July 31, 2017
Being a sustainability studies major opens the door to a wide range of opportunities. From science to business to journalism, odds are, there’s a way to channel your passion for sustainability studies into the career path that’s most exciting to you. But with so many opportunities out there, deciding on that path might feel a little overwhelming. One way to narrow your focus is by taking on a paid or unpaid internship during college. This will help you build up your skillset while also helping you identify the type of career that’s right for you. In the process, it will also give you a better idea of the type of entry-level jobs to apply for.
Here are some of the most common entry-level jobs for sustainability studies majors:
Accountant or auditor
As an accountant or auditor, you’ll be responsible for keeping track of how your company’s sustainability programs are performing, including how much money the company is spending versus saving in its effort to be more environmentally friendly. You’ll also measure and report on how much your company’s efforts are helping the environment in areas like recycling and waste reduction. Energy auditors specifically focus on building inspections, looking for sustainability-related improvements.
Analytic Methods Analyst
In this role, you’ll be making key business decisions by analyzing data from military and commercial aircraft systems, aircraft operations and maintenance records. You will be responsible for anticipating any issues with aircraft fleets, studying results and tracking success. You’ll then communicate your findings to your company and its clients. Part of your job will also include looking for ways to improve the design and function of aircraft.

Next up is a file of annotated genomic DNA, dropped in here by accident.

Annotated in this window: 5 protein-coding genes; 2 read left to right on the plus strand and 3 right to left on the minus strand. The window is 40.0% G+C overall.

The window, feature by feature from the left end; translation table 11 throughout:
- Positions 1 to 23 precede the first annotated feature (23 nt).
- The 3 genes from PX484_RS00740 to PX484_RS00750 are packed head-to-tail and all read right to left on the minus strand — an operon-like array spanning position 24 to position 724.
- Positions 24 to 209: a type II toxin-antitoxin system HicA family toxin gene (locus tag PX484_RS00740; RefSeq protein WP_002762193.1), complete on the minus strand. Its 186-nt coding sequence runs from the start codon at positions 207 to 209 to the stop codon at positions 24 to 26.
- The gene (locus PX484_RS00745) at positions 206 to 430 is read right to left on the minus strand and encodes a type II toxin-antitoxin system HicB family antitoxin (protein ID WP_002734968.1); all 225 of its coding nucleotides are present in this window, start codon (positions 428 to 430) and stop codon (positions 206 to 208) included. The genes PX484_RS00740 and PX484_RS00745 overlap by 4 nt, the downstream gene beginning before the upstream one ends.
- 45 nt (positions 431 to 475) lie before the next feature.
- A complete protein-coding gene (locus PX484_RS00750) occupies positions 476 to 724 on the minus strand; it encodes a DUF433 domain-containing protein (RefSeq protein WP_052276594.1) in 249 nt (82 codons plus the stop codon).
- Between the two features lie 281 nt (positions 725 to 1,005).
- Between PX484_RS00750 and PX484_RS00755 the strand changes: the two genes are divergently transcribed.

If you’re interested in a more scientific field, microbiology might be a good fit for you. This role is very hands-on, and has the potential to make a big difference far beyond your company’s walls. As a microbiologist, you’ll study viruses and bacteria to determine how they might play a role in reducing pollution or minimizing the use of fossil fuels by creating the biofuels of the future.
As a chemical engineer, you’ll focus specifically on the production processes of a company and the chemicals involved in those processes. It will be your job to find ways to replace existing production methods with renewable resources that are kinder to the environment. For example, you might research and test biodegradable chemicals that are less likely to cause pollution.
As a compliance officer, you’ll work to ensure your company is complying with health, safety and environmental laws and regulations. In this job, you could work on reports about your sustainability findings or present recommendations that will help your company achieve (or even exceed) certain regulation standards.
Human resources specialist
As a human resources specialist focusing on sustainability, you’ll be responsible for ensuring that employees understand and comply with different sustainability efforts set up by your company. In this role, you might also help with preparing and conducting training programs for new employees to educate them on what corporate sustainability means and how to achieve it.
Occupational health and safety technician
In this role, you’ll assist with projects that improve the safety of workers, company buildings and the health and safety impact your company has on the general public. This might take the form of helping design a safer workplace environment, performing inspections or monitoring the quality of air in your office building to ensure there are no toxins.
As a sustainability studies major, you have a wide range of career paths to choose from. To ensure that you pick a position that’s right for you, it’s important to figure out where your interests lie and to pursue a role that you’re passionate about. Whether that ends up being a molecular biologist or a compliance officer, the skills you’ve developed in school and during any internships will definitely help you shine.
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